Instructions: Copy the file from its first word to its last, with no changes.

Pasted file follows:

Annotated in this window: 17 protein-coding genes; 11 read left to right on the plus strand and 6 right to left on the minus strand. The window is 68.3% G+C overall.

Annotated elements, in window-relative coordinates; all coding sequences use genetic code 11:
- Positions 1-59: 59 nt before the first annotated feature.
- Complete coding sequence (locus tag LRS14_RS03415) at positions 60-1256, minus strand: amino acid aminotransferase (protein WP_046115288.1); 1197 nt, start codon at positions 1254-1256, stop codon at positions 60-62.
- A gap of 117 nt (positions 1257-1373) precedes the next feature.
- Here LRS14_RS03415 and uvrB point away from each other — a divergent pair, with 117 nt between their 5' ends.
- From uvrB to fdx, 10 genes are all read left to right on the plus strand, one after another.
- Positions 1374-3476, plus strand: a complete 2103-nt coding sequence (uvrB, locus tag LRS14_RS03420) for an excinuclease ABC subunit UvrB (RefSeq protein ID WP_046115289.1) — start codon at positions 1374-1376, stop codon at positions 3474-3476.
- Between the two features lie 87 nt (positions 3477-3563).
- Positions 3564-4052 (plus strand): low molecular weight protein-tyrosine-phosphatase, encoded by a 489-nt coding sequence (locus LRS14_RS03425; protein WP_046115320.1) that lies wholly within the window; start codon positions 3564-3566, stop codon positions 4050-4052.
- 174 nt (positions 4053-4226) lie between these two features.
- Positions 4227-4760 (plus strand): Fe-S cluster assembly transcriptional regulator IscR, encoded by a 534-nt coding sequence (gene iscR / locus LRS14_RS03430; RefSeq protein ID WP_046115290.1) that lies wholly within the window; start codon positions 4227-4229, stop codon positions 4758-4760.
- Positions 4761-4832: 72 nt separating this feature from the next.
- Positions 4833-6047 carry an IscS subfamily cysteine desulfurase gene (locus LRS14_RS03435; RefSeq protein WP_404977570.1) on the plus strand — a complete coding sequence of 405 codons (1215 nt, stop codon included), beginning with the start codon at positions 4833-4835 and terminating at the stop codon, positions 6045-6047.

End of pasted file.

Annotated in this window: 17 protein-coding genes; 11 read left to right on the plus strand and 6 right to left on the minus strand. The window is 68.3% G+C overall.

Annotated elements, in window-relative coordinates; all coding sequences use genetic code 11:
- Positions 1-59: 59 nt before the first annotated feature.
- Complete coding sequence (locus tag LRS14_RS03415) at positions 60-1256, minus strand: amino acid aminotransferase (protein WP_046115288.1); 1197 nt, start codon at positions 1254-1256, stop codon at positions 60-62.
- A gap of 117 nt (positions 1257-1373) precedes the next feature.
- Here LRS14_RS03415 and uvrB point away from each other — a divergent pair, with 117 nt between their 5' ends.
- From uvrB to fdx, 10 genes are all read left to right on the plus strand, one after another.
- Positions 1374-3476, plus strand: a complete 2103-nt coding sequence (uvrB, locus tag LRS14_RS03420) for an excinuclease ABC subunit UvrB (RefSeq protein ID WP_046115289.1) — start codon at positions 1374-1376, stop codon at positions 3474-3476.
- Between the two features lie 87 nt (positions 3477-3563).
- Positions 3564-4052 (plus strand): low molecular weight protein-tyrosine-phosphatase, encoded by a 489-nt coding sequence (locus LRS14_RS03425; protein WP_046115320.1) that lies wholly within the window; start codon positions 3564-3566, stop codon positions 4050-4052.
- 174 nt (positions 4053-4226) lie between these two features.
- Positions 4227-4760 (plus strand): Fe-S cluster assembly transcriptional regulator IscR, encoded by a 534-nt coding sequence (gene iscR / locus LRS14_RS03430; RefSeq protein ID WP_046115290.1) that lies wholly within the window; start codon positions 4227-4229, stop codon positions 4758-4760.
- Positions 4761-4832: 72 nt separating this feature from the next.
- Positions 4833-6047 carry an IscS subfamily cysteine desulfurase gene (locus LRS14_RS03435; RefSeq protein WP_404977570.1) on the plus strand — a complete coding sequence of 405 codons (1215 nt, stop codon included), beginning with the start codon at positions 4833-4835 and terminating at the stop codon, positions 6045-6047.